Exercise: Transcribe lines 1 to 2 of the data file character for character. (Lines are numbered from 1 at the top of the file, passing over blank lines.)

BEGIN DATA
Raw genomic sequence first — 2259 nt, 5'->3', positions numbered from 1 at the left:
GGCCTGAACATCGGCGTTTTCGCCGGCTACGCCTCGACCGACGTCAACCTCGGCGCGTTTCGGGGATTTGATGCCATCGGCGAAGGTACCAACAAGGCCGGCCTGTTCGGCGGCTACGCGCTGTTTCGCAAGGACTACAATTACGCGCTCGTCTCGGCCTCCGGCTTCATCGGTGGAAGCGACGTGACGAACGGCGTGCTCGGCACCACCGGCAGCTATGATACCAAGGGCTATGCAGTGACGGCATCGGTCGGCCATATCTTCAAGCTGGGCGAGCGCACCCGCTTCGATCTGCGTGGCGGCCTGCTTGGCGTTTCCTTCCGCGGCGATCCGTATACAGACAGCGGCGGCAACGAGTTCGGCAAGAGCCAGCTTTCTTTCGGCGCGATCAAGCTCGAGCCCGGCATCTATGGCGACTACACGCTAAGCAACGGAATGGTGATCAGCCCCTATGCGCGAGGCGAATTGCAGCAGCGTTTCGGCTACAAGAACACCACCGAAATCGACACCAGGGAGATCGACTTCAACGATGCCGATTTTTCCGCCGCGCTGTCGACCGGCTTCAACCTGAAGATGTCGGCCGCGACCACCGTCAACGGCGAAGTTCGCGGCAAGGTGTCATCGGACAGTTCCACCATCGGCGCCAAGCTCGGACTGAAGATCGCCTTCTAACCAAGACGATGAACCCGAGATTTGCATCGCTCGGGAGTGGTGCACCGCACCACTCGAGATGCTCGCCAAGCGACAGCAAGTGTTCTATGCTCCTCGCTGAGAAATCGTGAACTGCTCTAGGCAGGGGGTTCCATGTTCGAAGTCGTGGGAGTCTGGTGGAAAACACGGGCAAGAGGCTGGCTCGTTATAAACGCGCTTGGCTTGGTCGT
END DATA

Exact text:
Raw genomic sequence first — 2259 nt, 5'->3', positions numbered from 1 at the left:
GGCCTGAACATCGGCGTTTTCGCCGGCTACGCCTCGACCGACGTCAACCTCGGCGCGTTTCGGGGATTTGATGCCATCGGCGAAGGTACCAACAAGGCCGGCCTGTTCGGCGGCTACGCGCTGTTTCGCAAGGACTACAATTACGCGCTCGTCTCGGCCTCCGGCTTCATCGGTGGAAGCGACGTGACGAACGGCGTGCTCGGCACCACCGGCAGCTATGATACCAAGGGCTATGCAGTGACGGCATCGGTCGGCCATATCTTCAAGCTGGGCGAGCGCACCCGCTTCGATCTGCGTGGCGGCCTGCTTGGCGTTTCCTTCCGCGGCGATCCGTATACAGACAGCGGCGGCAACGAGTTCGGCAAGAGCCAGCTTTCTTTCGGCGCGATCAAGCTCGAGCCCGGCATCTATGGCGACTACACGCTAAGCAACGGAATGGTGATCAGCCCCTATGCGCGAGGCGAATTGCAGCAGCGTTTCGGCTACAAGAACACCACCGAAATCGACACCAGGGAGATCGACTTCAACGATGCCGATTTTTCCGCCGCGCTGTCGACCGGCTTCAACCTGAAGATGTCGGCCGCGACCACCGTCAACGGCGAAGTTCGCGGCAAGGTGTCATCGGACAGTTCCACCATCGGCGCCAAGCTCGGACTGAAGATCGCCTTCTAACCAAGACGATGAACCCGAGATTTGCATCGCTCGGGAGTGGTGCACCGCACCACTCGAGATGCTCGCCAAGCGACAGCAAGTGTTCTATGCTCCTCGCTGAGAAATCGTGAACTGCTCTAGGCAGGGGGTTCCATGTTCGAAGTCGTGGGAGTCTGGTGGAAAACACGGGCAAGAGGCTGGCTCGTTATAAACGCGCTTGGCTTGGTCGT